Young people in America have been hit hard by COVID-19, but they're taking action to help their communities and it's influencing their political views and engagement.
Like their slightly older peers, youth ages 18-21 are active and engaged in civic life. Are the institutions that help them develop as voters doing their part?
In several states and districts in our Youth Electoral Significance Index, youth of color could be a decisive electoral force this November.
A CIRCLE survey of young people shows that youth engagement is higher than in 2016 and 2018, but access to information about registration and voting in an election during the pandemic may be an issue.
Our analysis of which youth voted by mail in 2012 and 2016, how they did it, and why, can offer insights to those looking to expand the practice in light of the COVID-19 pandemic.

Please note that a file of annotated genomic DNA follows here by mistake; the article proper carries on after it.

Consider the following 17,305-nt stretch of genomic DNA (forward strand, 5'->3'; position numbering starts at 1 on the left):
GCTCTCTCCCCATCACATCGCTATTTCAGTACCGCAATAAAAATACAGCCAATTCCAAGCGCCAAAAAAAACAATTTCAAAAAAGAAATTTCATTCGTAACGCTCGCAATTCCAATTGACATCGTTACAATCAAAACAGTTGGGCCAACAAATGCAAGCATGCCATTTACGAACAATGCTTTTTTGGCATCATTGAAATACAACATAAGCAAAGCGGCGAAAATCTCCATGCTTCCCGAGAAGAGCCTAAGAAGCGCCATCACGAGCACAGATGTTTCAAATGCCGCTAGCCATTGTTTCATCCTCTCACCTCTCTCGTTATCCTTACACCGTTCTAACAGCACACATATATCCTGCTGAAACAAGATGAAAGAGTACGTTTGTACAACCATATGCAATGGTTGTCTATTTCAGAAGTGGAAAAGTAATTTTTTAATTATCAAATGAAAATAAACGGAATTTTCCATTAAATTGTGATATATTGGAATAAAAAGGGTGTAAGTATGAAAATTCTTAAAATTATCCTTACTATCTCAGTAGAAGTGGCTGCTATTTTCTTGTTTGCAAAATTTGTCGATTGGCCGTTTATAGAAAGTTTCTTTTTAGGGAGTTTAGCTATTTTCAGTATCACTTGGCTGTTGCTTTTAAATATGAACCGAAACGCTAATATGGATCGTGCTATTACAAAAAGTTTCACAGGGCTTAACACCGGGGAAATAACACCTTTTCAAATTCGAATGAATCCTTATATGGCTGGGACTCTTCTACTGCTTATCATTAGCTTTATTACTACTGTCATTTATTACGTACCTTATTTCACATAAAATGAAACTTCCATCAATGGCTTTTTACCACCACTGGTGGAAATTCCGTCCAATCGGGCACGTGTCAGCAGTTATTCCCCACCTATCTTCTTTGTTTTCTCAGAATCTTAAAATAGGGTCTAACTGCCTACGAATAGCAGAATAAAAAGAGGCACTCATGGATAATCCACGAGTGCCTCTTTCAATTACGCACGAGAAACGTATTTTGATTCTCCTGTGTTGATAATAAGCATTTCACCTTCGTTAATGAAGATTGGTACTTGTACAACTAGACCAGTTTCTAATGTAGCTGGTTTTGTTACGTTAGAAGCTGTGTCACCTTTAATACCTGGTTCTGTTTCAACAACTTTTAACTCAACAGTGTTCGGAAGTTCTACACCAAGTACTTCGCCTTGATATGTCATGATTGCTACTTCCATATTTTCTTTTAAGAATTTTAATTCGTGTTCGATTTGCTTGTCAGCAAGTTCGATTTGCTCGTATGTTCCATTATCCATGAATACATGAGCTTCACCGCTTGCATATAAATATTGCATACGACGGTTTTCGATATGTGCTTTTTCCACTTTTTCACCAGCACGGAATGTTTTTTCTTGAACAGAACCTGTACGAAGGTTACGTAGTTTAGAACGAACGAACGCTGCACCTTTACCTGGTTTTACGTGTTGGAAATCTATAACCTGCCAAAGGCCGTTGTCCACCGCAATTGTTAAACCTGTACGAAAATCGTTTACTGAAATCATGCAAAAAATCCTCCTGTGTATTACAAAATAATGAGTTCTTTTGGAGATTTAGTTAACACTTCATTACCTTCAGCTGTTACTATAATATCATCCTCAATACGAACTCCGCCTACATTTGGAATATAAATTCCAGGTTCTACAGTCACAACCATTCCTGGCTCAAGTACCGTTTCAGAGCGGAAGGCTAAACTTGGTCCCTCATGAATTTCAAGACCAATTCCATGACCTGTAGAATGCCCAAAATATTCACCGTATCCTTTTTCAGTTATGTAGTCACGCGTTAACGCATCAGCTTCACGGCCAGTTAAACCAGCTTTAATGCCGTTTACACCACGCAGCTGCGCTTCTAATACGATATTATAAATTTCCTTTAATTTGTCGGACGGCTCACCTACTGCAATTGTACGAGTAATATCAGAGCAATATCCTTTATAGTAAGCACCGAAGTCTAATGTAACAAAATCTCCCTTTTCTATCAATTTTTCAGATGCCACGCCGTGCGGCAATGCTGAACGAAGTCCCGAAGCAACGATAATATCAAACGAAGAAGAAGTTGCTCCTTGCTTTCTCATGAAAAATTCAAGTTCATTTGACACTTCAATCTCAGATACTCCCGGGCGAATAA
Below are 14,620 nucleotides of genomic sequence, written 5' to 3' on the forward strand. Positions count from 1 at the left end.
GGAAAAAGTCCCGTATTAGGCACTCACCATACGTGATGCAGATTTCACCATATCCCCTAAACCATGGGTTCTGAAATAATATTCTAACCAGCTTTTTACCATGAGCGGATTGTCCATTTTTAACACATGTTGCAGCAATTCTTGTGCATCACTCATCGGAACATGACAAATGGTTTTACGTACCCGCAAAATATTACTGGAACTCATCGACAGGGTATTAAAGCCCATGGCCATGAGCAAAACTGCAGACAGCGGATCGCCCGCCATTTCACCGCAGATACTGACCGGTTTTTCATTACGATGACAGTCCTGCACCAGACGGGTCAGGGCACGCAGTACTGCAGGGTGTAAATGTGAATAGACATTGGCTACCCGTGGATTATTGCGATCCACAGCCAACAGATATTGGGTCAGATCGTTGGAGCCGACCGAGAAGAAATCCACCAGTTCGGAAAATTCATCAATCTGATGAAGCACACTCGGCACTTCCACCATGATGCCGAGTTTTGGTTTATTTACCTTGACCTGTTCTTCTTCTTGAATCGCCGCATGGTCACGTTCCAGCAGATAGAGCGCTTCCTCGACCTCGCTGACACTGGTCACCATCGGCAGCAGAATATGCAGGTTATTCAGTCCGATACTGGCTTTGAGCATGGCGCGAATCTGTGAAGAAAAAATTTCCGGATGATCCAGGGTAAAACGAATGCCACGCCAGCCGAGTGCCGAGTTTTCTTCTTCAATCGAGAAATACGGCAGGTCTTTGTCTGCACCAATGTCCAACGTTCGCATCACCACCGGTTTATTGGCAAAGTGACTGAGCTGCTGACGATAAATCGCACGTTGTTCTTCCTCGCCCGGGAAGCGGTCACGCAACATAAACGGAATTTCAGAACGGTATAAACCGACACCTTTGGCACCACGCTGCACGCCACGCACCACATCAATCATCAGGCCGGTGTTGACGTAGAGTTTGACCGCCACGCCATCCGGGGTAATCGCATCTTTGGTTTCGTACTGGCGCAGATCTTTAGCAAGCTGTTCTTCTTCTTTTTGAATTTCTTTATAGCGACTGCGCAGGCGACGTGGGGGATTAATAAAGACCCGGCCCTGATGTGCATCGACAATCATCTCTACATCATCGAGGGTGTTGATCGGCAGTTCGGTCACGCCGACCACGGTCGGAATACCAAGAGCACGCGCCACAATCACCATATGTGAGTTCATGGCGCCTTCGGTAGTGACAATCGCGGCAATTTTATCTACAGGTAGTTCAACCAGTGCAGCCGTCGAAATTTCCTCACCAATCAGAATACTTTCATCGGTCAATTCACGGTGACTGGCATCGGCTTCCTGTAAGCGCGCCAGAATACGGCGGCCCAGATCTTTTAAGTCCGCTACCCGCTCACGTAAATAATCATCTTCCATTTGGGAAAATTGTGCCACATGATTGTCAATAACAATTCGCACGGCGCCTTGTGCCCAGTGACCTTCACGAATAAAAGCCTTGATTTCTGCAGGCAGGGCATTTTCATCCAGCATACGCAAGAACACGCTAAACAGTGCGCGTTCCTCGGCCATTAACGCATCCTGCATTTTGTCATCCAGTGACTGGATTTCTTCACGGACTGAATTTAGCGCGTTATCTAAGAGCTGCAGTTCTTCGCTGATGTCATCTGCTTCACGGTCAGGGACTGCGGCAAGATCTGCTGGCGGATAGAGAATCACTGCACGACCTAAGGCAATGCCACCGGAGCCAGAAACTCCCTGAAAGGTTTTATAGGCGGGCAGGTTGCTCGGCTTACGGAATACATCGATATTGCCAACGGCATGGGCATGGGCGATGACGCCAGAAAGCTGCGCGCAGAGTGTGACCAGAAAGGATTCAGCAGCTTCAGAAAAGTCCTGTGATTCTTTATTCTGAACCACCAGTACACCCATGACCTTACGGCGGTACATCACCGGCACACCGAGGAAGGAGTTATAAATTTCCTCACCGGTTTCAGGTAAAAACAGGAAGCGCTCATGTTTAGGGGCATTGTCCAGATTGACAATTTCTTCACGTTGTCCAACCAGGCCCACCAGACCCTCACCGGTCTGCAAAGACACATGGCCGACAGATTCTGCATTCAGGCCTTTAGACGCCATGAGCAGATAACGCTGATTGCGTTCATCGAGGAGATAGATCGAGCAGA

In four large, diverse states, Joe Biden and Bernie Sanders performed very differently in counties with high proportions of Black youth and in those with high Latino youth.
The former Vice President lost the youth vote to Bernie Sanders by double digits, suggesting he still has work to do to appeal to young voters.
Millions of young people have lent their energy to candidates and campaigns, but many more would do so if given the opportunity.
Youth turnout increased in Missouri and Mississippi compared to previous years with just one party holding competitive primaries